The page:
With Manchester City's relentless pounding of all in their path and Liverpool rocking along at four goals a game recently, tonight's meeting of London elites might still be definitive but not in the way we anticipated the last time Arsenal and Chelsea kicked a Premier League ball.
Jose Mourinho cast this fixture as the match everyone wanted to see, first against second in one of the great European leagues. That was nine days ago. City have subsequently augmented the six-goal immolation of Arsenal by easing into the Capital One Cup semi-finals by way of Leicester and smashing another four goals on the road at Fulham.
Chelsea's laboured home win against Crystal Palace, which prompted Mourinho's heightened assumptions about the significance of tonight's trip to Arsenal were further undermined by the calamitous Capital One Cup exit at Sunderland. Yes, a victory tonight would see Chelsea draw alongside Liverpool at the top or take Arsenal back into the outright lead. But both sides enter the fixture clouded by doubts about their capacity to keep pace with Merseyside and Manchester, never mind set it.
The ever-shifting dynamic at the top is arguably more of a concern for Arsène Wenger.
Suddenly, after three games without a win, two of those in the Premier League, Wenger can almost feel the ground shifting uneasily beneath his feet. Defeat tonight will leave Arsenal in fourth spot, not the landscape he surveyed on the last day of November when his team swept imperiously through Cardiff.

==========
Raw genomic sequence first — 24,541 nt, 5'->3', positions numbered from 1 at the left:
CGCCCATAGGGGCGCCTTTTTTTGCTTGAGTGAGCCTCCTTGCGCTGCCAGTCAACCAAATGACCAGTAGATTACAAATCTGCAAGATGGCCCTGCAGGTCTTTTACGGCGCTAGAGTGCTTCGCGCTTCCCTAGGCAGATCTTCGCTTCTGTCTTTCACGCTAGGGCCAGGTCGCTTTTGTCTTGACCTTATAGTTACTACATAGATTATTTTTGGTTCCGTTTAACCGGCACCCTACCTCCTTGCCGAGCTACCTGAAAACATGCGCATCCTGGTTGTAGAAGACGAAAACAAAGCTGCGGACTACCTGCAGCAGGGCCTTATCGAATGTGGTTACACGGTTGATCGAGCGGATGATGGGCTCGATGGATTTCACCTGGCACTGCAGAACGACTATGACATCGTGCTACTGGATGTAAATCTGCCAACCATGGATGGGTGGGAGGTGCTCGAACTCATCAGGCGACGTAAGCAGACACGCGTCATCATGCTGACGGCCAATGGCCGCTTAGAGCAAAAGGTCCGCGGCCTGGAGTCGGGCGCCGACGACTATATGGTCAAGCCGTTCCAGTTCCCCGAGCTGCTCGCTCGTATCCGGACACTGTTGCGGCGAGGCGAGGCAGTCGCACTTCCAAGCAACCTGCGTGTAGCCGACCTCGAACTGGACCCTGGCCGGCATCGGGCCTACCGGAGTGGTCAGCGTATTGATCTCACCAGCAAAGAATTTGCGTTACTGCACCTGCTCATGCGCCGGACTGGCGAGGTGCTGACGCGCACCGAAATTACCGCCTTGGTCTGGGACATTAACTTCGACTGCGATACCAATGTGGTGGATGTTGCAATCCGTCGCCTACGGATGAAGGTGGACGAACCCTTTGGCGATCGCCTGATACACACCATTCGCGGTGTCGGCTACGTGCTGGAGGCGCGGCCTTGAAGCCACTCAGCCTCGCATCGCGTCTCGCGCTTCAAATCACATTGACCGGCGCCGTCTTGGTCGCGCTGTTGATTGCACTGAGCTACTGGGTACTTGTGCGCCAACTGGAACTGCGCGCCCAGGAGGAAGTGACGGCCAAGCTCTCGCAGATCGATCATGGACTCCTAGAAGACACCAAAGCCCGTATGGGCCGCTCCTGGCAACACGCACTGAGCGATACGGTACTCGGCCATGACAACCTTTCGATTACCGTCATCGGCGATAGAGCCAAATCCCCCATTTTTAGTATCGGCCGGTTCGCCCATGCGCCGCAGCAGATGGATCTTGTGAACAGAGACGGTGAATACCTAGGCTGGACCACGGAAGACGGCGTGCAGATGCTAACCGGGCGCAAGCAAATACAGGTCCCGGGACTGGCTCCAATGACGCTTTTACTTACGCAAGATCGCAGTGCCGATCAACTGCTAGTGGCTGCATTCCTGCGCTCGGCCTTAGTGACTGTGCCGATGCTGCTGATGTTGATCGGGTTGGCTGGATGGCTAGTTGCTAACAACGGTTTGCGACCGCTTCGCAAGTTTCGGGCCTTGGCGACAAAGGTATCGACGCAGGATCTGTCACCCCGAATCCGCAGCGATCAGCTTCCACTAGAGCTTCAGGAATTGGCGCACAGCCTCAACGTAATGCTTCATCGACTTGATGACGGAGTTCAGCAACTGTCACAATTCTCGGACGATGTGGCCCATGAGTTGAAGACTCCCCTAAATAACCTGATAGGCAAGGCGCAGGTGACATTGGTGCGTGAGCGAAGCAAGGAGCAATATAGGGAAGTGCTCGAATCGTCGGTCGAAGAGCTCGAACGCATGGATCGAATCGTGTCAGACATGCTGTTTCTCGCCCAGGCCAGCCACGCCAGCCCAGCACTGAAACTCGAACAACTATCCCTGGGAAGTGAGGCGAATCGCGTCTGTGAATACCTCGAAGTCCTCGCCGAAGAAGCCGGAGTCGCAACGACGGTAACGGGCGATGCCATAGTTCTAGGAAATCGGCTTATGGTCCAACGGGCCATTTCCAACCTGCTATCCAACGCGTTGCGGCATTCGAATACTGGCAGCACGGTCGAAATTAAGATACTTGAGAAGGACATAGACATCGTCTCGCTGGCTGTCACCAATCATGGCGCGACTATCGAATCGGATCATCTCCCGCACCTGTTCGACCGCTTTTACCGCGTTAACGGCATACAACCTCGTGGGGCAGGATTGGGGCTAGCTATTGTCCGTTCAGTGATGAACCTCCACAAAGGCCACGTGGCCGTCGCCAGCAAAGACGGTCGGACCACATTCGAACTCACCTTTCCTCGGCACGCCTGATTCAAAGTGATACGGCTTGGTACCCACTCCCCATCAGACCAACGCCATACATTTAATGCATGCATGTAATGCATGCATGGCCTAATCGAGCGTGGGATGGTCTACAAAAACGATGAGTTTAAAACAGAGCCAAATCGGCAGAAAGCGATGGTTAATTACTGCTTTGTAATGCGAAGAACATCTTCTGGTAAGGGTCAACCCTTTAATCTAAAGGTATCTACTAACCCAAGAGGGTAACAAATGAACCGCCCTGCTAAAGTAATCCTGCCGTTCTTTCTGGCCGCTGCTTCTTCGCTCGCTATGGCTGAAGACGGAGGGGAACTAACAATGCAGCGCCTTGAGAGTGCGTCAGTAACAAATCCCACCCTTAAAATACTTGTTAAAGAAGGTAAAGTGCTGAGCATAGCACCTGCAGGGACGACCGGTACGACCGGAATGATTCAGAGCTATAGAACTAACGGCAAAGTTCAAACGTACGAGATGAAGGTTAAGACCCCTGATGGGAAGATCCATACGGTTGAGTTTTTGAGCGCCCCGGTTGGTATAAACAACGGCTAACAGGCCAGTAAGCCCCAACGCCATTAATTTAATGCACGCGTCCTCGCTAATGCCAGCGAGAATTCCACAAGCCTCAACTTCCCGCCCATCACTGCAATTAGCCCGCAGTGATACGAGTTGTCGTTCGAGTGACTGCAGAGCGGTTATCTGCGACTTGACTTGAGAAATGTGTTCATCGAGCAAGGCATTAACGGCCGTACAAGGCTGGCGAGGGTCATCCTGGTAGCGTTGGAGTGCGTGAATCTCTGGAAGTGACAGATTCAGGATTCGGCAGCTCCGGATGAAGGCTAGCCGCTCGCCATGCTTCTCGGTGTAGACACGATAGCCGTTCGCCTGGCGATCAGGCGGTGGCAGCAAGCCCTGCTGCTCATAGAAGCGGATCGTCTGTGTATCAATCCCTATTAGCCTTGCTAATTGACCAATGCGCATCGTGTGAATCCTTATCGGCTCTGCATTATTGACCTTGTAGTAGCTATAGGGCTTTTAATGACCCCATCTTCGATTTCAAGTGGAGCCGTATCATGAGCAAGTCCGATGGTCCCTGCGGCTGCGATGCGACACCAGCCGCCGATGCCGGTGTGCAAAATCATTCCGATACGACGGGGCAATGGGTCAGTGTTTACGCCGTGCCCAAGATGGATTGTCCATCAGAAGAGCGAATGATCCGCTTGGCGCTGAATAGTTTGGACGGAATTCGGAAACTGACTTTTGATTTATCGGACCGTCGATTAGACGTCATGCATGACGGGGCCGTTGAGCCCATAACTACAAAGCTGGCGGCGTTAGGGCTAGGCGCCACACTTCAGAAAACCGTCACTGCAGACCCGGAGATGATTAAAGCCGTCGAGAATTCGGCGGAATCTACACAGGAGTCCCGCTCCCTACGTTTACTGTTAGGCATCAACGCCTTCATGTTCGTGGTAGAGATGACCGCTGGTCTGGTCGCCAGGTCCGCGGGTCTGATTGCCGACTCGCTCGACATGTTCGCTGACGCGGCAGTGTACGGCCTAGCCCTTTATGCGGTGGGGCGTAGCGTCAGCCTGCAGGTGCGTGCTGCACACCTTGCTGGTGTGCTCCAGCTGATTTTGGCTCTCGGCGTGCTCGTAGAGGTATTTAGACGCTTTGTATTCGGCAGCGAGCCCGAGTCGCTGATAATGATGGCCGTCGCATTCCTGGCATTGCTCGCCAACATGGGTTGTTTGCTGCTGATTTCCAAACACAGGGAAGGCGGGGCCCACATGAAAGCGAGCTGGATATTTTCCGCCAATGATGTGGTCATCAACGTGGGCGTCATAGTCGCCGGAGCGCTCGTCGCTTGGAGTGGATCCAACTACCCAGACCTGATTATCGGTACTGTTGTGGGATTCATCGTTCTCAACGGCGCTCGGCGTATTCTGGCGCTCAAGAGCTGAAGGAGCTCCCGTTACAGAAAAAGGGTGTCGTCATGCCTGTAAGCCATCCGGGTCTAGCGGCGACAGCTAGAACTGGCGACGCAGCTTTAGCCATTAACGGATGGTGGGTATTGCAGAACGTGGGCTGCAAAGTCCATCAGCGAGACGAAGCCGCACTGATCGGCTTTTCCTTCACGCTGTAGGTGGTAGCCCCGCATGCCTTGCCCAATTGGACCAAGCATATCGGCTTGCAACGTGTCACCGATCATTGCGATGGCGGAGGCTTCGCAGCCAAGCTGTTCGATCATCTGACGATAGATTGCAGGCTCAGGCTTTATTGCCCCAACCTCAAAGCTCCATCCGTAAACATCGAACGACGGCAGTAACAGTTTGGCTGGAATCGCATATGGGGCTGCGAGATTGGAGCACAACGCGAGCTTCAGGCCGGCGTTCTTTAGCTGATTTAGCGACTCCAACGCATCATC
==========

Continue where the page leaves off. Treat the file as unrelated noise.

In that urbane way of his, Wenger understands the doubts. "At the moment everybody still questions us, even more after our defeat at City," he said.
"We haven't won it for a long time. That's why they question us. It makes the challenge more interesting. It adds pressure but you cannot play in the Premier League without pressure."
Wenger's belief in the football values he espouses is absolute, as is his optimism, which depending on outcomes, can appear myopic. Hence the positive spin he put on the 6-3 defeat at City. That result, when coupled with the defeat at Old Trafford, suggests Arsenal have a problem winning the big encounters.
"People are only keeping in their mind the big matches that we lose. We have won some big games," is his answer for this.
"What is at stake is if you want to win the Premier League, you want to win the big games at home. It's as simple as that.
"We can have even more belief after the game at City. Despite the fact we conceded goals it was not all negative because we could have scored six as well.
"I believe that we have come out of that game even stronger in our belief, even stronger in our resolute attitude, because we have shown that we can be very strong defensively, and on the day we have shown that we can be dangerous against anybody. We have to show that against Chelsea."